During the Great Depression lipstick also became a symbol of resistance to the tough living situations that many women and their families faced world-wide. A survey of Depression-era households in the United States indicates that 58 per cent owned at least one tube of lipstick, and the cosmetics industry continued to prosper as women looked to these products for comfort -indicators of some sort of normality.
During this period women still worried about looking good, in fact to keep morale high, many governments such as the US actively encouraged women to maintain their beauty routines on the home front. As men went off to war and women entered the factories to do ‘men’s work’, red lipstick become a symbolic signal of femininity and strength. It was a simple way to maintain femininity whilst wearing dirty men’s factory overalls.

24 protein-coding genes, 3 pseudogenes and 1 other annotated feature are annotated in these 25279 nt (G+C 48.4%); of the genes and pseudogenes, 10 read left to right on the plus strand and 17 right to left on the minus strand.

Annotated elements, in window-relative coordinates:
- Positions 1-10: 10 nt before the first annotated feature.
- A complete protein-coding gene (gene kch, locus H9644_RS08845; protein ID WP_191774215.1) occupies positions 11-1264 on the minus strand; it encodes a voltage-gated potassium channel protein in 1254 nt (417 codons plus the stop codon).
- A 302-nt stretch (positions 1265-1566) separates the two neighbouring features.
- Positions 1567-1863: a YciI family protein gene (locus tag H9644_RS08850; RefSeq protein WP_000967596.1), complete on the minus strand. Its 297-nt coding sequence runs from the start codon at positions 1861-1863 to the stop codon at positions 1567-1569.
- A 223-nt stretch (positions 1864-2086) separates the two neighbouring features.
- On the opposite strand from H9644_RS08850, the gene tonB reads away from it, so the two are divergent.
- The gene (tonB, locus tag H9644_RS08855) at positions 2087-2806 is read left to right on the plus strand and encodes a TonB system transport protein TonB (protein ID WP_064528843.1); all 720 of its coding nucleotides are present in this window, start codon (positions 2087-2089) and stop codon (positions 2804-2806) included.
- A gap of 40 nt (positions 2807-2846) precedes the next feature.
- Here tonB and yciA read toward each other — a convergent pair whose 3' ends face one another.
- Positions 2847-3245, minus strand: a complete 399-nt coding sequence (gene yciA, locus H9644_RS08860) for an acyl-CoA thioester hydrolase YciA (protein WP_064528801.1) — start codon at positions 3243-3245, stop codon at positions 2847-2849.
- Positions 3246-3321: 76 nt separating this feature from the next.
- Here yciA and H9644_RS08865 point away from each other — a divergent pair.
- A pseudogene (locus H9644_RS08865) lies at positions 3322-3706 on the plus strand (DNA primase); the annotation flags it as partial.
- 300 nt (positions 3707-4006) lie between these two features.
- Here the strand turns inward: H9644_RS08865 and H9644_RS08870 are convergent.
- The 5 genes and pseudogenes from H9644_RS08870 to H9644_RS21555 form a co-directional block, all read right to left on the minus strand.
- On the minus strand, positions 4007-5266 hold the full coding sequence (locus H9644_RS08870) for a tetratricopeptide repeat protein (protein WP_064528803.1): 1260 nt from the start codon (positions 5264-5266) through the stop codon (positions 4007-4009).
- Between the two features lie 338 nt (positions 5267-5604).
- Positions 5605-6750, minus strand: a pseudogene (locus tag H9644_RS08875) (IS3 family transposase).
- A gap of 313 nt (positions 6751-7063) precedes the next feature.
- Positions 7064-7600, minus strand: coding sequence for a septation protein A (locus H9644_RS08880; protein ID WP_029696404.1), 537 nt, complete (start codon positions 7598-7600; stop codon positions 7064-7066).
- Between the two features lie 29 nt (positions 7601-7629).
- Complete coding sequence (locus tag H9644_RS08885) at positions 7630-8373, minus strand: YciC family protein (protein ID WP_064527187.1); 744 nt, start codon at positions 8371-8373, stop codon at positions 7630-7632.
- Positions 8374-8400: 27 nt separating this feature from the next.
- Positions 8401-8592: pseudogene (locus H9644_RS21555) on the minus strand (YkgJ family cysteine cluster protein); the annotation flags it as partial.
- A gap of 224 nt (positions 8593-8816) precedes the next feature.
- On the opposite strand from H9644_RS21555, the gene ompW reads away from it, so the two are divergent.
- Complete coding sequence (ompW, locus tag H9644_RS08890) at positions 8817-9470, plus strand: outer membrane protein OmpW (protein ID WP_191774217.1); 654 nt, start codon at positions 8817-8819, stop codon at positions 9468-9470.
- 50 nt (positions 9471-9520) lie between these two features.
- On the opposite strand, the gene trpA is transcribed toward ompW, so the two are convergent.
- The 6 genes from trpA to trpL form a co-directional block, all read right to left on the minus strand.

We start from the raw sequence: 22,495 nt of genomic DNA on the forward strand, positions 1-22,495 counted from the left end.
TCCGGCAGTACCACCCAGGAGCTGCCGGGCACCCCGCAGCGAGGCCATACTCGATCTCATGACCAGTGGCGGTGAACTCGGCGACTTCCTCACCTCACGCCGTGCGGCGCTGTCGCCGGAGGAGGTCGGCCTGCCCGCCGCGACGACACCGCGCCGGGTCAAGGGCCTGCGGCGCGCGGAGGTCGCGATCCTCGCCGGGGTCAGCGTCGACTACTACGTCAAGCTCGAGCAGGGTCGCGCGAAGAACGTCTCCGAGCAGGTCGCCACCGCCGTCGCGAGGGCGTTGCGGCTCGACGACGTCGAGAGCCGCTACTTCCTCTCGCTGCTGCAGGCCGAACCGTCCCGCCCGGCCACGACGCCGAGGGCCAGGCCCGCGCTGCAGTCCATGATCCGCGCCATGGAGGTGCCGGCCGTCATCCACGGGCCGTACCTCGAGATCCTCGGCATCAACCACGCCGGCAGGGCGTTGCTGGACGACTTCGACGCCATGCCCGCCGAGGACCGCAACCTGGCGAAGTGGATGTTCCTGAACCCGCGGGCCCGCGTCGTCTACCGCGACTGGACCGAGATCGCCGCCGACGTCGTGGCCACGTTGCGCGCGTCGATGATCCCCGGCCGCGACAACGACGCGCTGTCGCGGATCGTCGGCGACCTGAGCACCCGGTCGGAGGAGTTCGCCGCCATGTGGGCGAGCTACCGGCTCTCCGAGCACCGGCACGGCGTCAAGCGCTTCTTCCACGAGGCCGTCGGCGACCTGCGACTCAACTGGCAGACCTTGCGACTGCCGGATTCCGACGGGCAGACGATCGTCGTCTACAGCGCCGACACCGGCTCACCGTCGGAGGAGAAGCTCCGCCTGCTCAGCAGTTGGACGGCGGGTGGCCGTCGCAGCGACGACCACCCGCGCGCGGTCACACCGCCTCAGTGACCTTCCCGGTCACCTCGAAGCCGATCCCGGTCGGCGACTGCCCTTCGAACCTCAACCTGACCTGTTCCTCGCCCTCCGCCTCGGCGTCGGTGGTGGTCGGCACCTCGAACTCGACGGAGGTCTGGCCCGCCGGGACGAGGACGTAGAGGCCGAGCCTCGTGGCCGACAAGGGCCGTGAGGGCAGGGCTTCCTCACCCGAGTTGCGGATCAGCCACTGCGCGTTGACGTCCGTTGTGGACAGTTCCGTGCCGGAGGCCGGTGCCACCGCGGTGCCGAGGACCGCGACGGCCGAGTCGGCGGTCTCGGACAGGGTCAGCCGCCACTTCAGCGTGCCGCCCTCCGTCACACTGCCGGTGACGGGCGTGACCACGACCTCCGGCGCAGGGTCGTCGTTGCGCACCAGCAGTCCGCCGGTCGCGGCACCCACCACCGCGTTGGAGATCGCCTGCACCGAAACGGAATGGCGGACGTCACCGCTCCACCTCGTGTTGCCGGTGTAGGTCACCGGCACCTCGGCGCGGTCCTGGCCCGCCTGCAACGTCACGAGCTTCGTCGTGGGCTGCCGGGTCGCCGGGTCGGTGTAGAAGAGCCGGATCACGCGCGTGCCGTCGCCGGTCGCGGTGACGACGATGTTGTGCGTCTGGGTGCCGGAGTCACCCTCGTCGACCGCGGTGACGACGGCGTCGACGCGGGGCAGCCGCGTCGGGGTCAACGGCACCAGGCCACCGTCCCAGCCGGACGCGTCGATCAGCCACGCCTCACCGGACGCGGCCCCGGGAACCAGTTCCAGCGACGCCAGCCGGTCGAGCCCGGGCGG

During this period Elizabeth Arden was invited to create a makeup kit for the American marine Corps Women’s Reserve, even creating a special shade of red to match their uniforms called ‘Montezuma Red’ which women were encouraged to wear in support of the US marine forces fighting overseas.
Lipstick had now become a national concern, seen as an important contribution to the war effort and sported most iconically by ‘pin-up’ girls, those women whose pictures were literally pinned up by soldiers above their bunks when they were far away from home.